Read the word ‘tapas’ and patatas bravas and other little Spanish culinary delights come to mind. While I love tapas as much as the next person, recently I’ve discovered another type of tapas that has little to do with yummy paella.
It was over a year ago I read in Michael Stone’s The Inner Tradition of Yoga about the term ‘tapas’, only to think “and what?” Fast forward a year, and the penny’s finally dropped. Stone describes the work of tapas as ‘the cultivation of skills that allow us to be present in the here and now whatever is occurring, whether positive, negative, or neutral’.
The penny dropping moment came during my yoga practice where my mind was saying over and over “Can we stop now, I’m bored?” Rather than giving-in, I carried on until the little devil in my head had been silenced by my unwillingness to play ball and it was then I realised I was practising ‘tapas’.
In yoga, ‘tapas’ is defined as staying in the tension of opposites that are trying to pull us in different directions. At opposing ends is aversion and clinging, and depending on the experience, we try to maintain something pleasurable or runaway from that which causes unpleasant feelings.
Far from being a choice, our reaction to a situation is a habit that has been refined since childhood. We only have to think of a screaming child in a supermarket who is refused sweets to see where our current reactions stem, only we’ve modified our outward display of satisfaction/dissatisfaction to become more socially and age appropriate.
Tapas is actively working in us all whenever we roll out the mat and begin practice despite the lure of the comfortable sofa. Staying with tight hamstrings in downward dog and unwilling hips in Marichyasana C proves to us each and every time that we can stay with discomfort as we know it will pass. And patiently embracing the impermanent nature of our feelings and sensations is the essence of tapas.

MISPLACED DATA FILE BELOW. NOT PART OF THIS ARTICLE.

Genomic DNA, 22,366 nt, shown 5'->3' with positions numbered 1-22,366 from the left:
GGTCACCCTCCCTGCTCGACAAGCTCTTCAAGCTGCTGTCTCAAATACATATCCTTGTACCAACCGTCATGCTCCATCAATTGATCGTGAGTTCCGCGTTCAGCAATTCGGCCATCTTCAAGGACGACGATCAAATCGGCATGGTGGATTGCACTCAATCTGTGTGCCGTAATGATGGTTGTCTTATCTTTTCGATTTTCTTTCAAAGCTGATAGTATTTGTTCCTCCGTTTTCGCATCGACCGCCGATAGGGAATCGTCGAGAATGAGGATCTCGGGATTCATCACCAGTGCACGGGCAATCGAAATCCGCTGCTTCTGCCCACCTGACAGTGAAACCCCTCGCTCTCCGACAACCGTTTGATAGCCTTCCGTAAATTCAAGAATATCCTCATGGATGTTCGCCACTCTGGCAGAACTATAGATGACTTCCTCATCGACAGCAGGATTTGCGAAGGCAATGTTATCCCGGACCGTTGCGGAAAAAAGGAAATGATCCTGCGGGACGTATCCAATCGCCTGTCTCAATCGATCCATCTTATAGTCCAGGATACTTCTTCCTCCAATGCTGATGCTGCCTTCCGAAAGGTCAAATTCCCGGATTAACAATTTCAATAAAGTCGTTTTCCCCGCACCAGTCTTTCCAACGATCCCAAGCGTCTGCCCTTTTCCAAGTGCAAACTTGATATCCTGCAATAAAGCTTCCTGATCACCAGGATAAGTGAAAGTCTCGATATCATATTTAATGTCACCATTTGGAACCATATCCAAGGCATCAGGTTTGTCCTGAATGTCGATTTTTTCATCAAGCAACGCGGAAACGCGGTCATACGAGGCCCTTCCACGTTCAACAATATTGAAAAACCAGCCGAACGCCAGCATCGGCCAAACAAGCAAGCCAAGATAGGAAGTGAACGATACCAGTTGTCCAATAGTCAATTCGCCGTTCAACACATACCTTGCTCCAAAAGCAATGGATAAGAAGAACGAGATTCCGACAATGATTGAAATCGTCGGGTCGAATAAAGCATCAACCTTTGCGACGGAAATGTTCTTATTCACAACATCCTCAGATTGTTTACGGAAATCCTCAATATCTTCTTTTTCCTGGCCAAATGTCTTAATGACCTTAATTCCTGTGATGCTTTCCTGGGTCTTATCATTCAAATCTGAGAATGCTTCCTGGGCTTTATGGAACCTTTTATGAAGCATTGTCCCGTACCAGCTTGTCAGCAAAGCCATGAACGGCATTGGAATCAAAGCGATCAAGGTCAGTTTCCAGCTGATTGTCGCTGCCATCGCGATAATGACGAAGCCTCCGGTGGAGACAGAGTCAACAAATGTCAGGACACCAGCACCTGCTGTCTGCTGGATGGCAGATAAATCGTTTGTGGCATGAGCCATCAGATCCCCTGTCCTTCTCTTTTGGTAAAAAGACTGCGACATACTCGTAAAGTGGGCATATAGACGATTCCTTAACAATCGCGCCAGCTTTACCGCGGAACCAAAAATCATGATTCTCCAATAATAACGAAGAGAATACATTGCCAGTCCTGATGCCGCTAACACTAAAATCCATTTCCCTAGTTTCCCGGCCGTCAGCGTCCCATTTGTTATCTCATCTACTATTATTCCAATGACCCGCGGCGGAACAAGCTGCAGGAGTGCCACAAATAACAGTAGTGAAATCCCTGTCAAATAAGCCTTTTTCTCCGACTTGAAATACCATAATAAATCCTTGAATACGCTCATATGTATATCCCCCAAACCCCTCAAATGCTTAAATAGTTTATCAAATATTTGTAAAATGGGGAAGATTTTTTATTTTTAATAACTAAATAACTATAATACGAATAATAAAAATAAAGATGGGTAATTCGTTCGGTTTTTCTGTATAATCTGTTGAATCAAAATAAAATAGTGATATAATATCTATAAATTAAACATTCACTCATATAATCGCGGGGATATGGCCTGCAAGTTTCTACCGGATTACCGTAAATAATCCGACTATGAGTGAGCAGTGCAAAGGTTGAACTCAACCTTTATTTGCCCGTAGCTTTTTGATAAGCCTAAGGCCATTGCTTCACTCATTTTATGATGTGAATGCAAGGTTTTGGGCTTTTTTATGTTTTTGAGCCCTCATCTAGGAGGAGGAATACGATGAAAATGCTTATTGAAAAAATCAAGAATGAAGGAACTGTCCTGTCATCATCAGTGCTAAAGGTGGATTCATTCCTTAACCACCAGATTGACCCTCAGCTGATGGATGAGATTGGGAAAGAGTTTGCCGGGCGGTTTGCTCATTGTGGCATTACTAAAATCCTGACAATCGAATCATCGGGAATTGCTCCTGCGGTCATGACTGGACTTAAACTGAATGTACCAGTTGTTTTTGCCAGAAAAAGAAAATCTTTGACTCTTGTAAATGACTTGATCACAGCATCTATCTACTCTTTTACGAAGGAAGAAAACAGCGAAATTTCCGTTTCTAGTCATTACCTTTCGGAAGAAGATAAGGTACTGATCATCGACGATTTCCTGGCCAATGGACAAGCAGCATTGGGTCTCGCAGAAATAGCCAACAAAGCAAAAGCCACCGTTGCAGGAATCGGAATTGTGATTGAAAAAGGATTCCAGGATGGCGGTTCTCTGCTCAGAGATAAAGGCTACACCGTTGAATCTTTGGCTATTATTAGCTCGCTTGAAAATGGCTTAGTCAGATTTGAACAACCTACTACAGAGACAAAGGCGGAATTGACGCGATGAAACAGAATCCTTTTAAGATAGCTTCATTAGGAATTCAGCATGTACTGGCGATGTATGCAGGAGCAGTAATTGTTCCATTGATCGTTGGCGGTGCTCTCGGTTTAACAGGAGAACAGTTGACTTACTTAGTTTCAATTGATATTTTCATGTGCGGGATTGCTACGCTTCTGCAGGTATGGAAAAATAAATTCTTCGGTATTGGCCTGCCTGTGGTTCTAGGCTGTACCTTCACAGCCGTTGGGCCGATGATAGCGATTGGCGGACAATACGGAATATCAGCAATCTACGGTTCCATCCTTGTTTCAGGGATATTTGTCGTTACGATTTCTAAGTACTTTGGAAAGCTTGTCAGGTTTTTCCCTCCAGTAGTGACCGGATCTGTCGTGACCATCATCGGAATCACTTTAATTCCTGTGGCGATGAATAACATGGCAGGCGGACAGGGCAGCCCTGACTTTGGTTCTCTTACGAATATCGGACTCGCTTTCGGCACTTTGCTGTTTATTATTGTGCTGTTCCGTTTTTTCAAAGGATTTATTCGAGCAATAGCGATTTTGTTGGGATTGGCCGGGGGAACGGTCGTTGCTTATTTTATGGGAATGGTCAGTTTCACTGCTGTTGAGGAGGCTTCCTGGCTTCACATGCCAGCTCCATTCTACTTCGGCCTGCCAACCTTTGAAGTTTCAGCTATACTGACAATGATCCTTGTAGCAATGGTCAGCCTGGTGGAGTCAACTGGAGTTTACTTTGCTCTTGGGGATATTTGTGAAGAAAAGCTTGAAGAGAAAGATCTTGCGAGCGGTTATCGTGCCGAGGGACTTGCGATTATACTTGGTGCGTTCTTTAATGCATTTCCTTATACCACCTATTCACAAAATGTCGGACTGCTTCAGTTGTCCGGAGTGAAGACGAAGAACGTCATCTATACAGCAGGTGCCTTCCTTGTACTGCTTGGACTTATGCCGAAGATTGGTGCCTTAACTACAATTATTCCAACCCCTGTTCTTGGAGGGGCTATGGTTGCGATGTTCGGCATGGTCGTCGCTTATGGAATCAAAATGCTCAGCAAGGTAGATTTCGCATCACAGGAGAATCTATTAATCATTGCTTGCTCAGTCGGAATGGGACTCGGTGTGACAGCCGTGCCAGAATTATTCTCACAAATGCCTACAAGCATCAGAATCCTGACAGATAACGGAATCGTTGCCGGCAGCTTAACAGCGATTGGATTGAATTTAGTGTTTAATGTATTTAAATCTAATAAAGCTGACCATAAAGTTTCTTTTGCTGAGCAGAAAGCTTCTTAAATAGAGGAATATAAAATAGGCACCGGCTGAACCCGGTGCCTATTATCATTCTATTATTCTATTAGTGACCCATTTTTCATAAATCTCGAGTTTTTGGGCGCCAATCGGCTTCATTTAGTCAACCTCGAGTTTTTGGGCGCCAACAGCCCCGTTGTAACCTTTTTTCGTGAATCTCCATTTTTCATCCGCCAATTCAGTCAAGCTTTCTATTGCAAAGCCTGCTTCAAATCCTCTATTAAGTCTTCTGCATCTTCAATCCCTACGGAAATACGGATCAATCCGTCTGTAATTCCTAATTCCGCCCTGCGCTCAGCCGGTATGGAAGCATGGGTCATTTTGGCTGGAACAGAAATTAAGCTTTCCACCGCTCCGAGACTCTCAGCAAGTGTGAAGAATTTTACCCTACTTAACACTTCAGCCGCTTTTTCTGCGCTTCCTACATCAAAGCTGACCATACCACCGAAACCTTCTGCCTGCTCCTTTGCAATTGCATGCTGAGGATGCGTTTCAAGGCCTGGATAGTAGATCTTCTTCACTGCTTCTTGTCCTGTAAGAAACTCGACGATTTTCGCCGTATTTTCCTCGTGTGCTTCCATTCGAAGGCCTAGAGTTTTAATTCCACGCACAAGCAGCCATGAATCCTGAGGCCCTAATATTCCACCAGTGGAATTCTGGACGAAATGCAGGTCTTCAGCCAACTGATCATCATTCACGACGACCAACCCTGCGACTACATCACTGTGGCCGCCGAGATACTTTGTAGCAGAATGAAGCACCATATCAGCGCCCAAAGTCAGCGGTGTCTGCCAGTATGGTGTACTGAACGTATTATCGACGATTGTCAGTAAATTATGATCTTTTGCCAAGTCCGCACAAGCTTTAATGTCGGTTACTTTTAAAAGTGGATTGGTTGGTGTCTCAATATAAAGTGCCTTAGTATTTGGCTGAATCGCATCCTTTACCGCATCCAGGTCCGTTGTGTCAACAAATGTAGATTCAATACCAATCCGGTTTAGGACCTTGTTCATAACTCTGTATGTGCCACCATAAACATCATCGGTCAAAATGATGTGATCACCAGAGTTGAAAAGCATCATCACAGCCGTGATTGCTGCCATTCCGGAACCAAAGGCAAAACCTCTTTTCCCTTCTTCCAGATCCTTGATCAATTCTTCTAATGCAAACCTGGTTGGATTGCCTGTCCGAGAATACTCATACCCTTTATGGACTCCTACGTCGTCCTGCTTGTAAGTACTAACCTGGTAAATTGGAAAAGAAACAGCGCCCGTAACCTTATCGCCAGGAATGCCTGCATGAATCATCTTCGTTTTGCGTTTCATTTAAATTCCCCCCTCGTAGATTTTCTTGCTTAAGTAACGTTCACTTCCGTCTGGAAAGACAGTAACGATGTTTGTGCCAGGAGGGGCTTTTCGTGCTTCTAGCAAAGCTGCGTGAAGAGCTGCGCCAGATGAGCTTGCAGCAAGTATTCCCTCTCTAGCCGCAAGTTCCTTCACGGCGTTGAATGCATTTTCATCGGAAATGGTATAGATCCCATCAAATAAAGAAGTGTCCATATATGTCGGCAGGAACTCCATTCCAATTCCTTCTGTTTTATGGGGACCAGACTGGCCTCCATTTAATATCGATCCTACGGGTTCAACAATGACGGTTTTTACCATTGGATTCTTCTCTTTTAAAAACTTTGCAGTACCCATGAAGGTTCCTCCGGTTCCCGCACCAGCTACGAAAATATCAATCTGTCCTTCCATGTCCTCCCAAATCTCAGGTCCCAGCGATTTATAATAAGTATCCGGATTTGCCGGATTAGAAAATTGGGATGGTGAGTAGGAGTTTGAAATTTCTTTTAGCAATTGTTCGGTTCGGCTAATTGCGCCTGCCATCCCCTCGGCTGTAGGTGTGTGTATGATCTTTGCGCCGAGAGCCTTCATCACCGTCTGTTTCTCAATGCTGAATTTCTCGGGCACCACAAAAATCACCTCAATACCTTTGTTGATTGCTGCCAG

The technique of yoga slowly breaks our habitual reactions and allows us, as Stone says ‘to hold ourselves in the fire of habit until we burn away that which averts the heat of change.’ So when I’m in Supta Kurmasana and I hear the little devil protesting, or I’m stood in a queue that’s insistent on making me late, I remind myself to accept and practice tapas. Likewise, I love Savasana on a hot summers day, but accept that all things come to an end thus practice tapas.
Neuroscientists have proven that our brains are not hard-wired as it was once believed, and not reacting in habitual ways helps to create new patterns of being and responding. So when you’re next in class and are confronted with a challenging posture, or you’re on a delayed train, this is your moment to practice tapas until the opposites lose their pull, and you truly become present in the moment.
I’m beginning to discover that it is these moments of patience that take us away from the same old reactions, and open up opportunities and achievements we once deemed impossible no matter how big or small.
Enjoy your tapas.
Had a tapas moment you fancy sharing?
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